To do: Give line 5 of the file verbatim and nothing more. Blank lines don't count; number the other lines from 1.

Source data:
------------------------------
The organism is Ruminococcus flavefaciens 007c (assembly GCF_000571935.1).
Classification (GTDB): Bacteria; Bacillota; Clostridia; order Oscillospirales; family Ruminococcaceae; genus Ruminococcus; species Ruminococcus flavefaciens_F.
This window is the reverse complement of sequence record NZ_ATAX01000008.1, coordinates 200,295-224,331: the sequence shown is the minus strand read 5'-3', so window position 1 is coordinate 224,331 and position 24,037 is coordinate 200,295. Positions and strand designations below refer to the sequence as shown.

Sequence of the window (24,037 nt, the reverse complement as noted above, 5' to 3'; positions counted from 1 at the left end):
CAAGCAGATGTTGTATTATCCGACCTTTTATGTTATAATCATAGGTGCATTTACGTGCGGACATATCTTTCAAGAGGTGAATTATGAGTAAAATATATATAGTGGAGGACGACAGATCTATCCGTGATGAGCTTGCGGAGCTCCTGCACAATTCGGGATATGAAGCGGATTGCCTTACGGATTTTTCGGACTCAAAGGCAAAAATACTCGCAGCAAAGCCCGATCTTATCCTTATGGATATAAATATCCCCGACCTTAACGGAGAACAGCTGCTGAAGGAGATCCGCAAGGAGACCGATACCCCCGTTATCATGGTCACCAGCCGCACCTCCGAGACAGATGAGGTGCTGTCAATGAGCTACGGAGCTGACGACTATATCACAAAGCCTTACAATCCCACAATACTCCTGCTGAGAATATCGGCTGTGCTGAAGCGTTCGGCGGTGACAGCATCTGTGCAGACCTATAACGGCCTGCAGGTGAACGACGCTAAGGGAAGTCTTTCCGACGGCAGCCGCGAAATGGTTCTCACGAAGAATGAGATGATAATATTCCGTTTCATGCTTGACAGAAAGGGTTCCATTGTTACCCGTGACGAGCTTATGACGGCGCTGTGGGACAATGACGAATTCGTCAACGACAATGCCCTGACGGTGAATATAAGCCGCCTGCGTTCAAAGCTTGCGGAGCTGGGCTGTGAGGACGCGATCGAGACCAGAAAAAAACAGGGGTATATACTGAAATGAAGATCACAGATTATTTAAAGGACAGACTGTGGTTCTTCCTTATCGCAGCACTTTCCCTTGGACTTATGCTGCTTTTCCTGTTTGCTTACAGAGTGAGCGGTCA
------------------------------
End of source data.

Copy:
CAAGCAGATGTTGTATTATCCGACCTTTTATGTTATAATCATAGGTGCATTTACGTGCGGACATATCTTTCAAGAGGTGAATTATGAGTAAAATATATATAGTGGAGGACGACAGATCTATCCGTGATGAGCTTGCGGAGCTCCTGCACAATTCGGGATATGAAGCGGATTGCCTTACGGATTTTTCGGACTCAAAGGCAAAAATACTCGCAGCAAAGCCCGATCTTATCCTTATGGATATAAATATCCCCGACCTTAACGGAGAACAGCTGCTGAAGGAGATCCGCAAGGAGACCGATACCCCCGTTATCATGGTCACCAGCCGCACCTCCGAGACAGATGAGGTGCTGTCAATGAGCTACGGAGCTGACGACTATATCACAAAGCCTTACAATCCCACAATACTCCTGCTGAGAATATCGGCTGTGCTGAAGCGTTCGGCGGTGACAGCATCTGTGCAGACCTATAACGGCCTGCAGGTGAACGACGCTAAGGGAAGTCTTTCCGACGGCAGCCGCGAAATGGTTCTCACGAAGAATGAGATGATAATATTCCGTTTCATGCTTGACAGAAAGGGTTCCATTGTTACCCGTGACGAGCTTATGACGGCGCTGTGGGACAATGACGAATTCGTCAACGACAATGCCCTGACGGTGAATATAAGCCGCCTGCGTTCAAAGCTTGCGGAGCTGGGCTGTGAGGACGCGATCGAGACCAGAAAAAAACAGGGGTATATACTGAAATGAAGATCACAGATTATTTAAAGGACAGACTGTGGTTCTTCCTTATCGCAGCACTTTCCCTTGGACTTATGCTGCTTTTCCTGTTTGCTTACAGAGTGAGCGGTCA